Have Lunch at a Historic Hotel
The “First Lady” of Waikiki
The Moana Hotel is considered to be the “First Lady” of Waikiki. Now known as the Moana Surfrider, A Westin Resort & Spa, the Moana opened on March 11, 1901 and was the first luxury hotel built in Waikiki. This lovely lady has aged beautifully and gracefully. Walking into her elegant interior is like walking back to a more genteel time, a time of wealth, leisure and afternoon tea. Actually, you can still have afternoon tea on the Banyan veranda.
Originally, the Moana was a four-story, 75-room hotel. Considered one of the most elaborate hotels of the time, its going rate was $1.50 per room. The hotel is now on the National Register of Historic Places.
The “Pink Palace of the Pacific”
The Royal Hawaiian Hotel, which opened in 1927 just several hundred yards away from the Moana Hotel, is another Waikiki legend. No one can say with certainty why the establishment is painted pink. But her nickname, the “Pink Palace of the Pacific,” has survived.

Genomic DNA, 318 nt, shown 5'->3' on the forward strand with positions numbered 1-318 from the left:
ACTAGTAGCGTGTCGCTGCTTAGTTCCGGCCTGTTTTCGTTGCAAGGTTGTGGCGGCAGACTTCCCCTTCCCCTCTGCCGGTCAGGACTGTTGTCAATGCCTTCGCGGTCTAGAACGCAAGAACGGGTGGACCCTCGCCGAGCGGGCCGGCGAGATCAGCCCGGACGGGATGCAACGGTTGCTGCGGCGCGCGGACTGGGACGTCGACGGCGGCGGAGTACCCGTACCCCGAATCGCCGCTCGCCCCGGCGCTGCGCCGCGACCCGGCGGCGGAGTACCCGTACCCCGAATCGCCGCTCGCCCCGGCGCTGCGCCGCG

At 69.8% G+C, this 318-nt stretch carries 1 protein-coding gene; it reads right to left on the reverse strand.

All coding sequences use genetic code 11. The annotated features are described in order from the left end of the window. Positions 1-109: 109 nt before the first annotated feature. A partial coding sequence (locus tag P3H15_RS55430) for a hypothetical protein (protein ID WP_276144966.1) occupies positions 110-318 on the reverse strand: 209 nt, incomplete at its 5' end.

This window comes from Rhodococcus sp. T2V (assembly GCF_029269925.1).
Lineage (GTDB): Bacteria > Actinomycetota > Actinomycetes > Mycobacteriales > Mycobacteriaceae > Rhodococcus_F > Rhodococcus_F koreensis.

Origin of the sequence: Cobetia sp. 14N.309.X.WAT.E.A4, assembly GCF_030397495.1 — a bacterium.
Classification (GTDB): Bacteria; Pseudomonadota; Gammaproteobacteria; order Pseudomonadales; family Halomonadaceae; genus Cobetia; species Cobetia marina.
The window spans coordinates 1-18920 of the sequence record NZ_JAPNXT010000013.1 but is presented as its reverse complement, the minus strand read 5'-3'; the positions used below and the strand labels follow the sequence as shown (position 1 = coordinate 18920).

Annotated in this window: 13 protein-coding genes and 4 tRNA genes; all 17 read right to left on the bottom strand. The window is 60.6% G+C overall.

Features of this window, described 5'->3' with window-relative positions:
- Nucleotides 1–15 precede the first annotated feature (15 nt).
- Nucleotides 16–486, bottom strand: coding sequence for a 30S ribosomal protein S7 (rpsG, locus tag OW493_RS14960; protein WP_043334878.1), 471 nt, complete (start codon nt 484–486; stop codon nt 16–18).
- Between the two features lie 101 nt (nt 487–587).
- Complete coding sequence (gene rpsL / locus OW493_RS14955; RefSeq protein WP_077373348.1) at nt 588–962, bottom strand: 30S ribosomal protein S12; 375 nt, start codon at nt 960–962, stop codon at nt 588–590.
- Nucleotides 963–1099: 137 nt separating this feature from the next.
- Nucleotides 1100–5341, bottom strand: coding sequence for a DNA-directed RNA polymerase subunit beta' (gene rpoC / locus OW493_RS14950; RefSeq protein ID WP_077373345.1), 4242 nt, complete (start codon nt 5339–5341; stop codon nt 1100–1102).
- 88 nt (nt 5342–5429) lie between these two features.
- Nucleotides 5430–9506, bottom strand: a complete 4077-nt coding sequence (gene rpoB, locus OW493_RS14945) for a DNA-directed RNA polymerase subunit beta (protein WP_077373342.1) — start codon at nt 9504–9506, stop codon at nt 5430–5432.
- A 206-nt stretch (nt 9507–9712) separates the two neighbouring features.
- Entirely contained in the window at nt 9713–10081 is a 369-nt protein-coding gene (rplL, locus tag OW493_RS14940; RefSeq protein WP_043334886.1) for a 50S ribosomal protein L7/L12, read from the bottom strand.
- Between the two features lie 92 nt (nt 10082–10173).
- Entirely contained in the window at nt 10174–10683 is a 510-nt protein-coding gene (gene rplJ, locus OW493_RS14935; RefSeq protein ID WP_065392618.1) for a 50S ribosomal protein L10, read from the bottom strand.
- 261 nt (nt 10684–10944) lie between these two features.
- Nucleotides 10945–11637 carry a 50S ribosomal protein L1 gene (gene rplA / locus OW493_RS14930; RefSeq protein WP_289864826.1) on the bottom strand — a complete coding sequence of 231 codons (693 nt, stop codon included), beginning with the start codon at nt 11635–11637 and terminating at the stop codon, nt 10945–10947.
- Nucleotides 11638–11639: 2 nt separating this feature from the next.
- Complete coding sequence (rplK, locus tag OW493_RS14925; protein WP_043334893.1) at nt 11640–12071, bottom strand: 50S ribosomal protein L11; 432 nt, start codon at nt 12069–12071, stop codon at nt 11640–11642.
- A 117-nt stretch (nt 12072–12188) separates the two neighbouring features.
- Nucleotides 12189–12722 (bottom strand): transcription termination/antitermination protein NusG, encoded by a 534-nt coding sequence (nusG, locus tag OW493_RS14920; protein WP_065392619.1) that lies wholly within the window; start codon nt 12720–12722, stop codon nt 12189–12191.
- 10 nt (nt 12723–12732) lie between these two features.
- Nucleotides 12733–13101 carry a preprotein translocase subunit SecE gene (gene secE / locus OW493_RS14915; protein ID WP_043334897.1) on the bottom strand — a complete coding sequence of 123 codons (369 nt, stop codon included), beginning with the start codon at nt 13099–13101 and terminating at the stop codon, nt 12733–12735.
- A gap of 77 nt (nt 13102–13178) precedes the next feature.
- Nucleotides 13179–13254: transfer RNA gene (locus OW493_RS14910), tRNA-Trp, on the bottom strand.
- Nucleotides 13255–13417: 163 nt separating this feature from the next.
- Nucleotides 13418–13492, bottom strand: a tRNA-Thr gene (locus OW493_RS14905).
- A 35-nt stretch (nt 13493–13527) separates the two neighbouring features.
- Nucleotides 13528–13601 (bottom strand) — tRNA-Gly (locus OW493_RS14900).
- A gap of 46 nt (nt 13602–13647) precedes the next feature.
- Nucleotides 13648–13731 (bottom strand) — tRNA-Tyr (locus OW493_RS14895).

Captain William Matson, founder of the Matson Steamship Company, built the Royal Hawaiian to accommodate passengers from the company’s luxury cruise ship. The hotel became a playground for the rich and famous even in the dark days of the Depression.
The era of opulence ended abruptly on Dec. 7, 1941 when the Japanese bombed Pearl Harbor. Soon the military took over and used the hotel for R&R for World War II servicemen. The hotel was renovated after the war and reopened in 1947.
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